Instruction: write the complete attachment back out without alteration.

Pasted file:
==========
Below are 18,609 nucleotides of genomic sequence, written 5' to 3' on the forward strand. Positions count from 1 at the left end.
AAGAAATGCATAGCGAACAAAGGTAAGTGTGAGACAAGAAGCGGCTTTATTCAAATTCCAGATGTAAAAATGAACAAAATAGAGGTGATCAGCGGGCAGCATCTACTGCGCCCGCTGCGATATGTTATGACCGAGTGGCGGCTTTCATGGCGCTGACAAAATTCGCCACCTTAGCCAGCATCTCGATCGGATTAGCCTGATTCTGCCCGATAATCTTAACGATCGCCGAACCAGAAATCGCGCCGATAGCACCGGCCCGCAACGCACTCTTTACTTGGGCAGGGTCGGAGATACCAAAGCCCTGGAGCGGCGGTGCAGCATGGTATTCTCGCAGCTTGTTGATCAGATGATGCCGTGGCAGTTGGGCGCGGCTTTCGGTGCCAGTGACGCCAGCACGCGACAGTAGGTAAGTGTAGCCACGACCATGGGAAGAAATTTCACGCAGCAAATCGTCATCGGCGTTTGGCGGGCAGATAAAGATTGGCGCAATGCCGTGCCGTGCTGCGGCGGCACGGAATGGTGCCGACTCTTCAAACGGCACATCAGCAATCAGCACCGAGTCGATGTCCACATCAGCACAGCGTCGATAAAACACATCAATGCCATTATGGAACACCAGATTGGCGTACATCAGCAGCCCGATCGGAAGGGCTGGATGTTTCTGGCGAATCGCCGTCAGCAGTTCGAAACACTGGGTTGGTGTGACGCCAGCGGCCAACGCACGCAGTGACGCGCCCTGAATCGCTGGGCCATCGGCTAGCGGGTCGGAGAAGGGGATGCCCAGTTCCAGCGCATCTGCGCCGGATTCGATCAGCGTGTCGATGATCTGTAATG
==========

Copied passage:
Below are 18,609 nucleotides of genomic sequence, written 5' to 3' on the forward strand. Positions count from 1 at the left end.
AAGAAATGCATAGCGAACAAAGGTAAGTGTGAGACAAGAAGCGGCTTTATTCAAATTCCAGATGTAAAAATGAACAAAATAGAGGTGATCAGCGGGCAGCATCTACTGCGCCCGCTGCGATATGTTATGACCGAGTGGCGGCTTTCATGGCGCTGACAAAATTCGCCACCTTAGCCAGCATCTCGATCGGATTAGCCTGATTCTGCCCGATAATCTTAACGATCGCCGAACCAGAAATCGCGCCGATAGCACCGGCCCGCAACGCACTCTTTACTTGGGCAGGGTCGGAGATACCAAAGCCCTGGAGCGGCGGTGCAGCATGGTATTCTCGCAGCTTGTTGATCAGATGATGCCGTGGCAGTTGGGCGCGGCTTTCGGTGCCAGTGACGCCAGCACGCGACAGTAGGTAAGTGTAGCCACGACCATGGGAAGAAATTTCACGCAGCAAATCGTCATCGGCGTTTGGCGGGCAGATAAAGATTGGCGCAATGCCGTGCCGTGCTGCGGCGGCACGGAATGGTGCCGACTCTTCAAACGGCACATCAGCAATCAGCACCGAGTCGATGTCCACATCAGCACAGCGTCGATAAAACACATCAATGCCATTATGGAACACCAGATTGGCGTACATCAGCAGCCCGATCGGAAGGGCTGGATGTTTCTGGCGAATCGCCGTCAGCAGTTCGAAACACTGGGTTGGTGTGACGCCAGCGGCCAACGCACGCAGTGACGCGCCCTGAATCGCTGGGCCATCGGCTAGCGGGTCGGAGAAGGGGATGCCCAGTTCCAGCGCATCTGCGCCGGATTCGATCAGCGTGTCGATGATCTGTAATG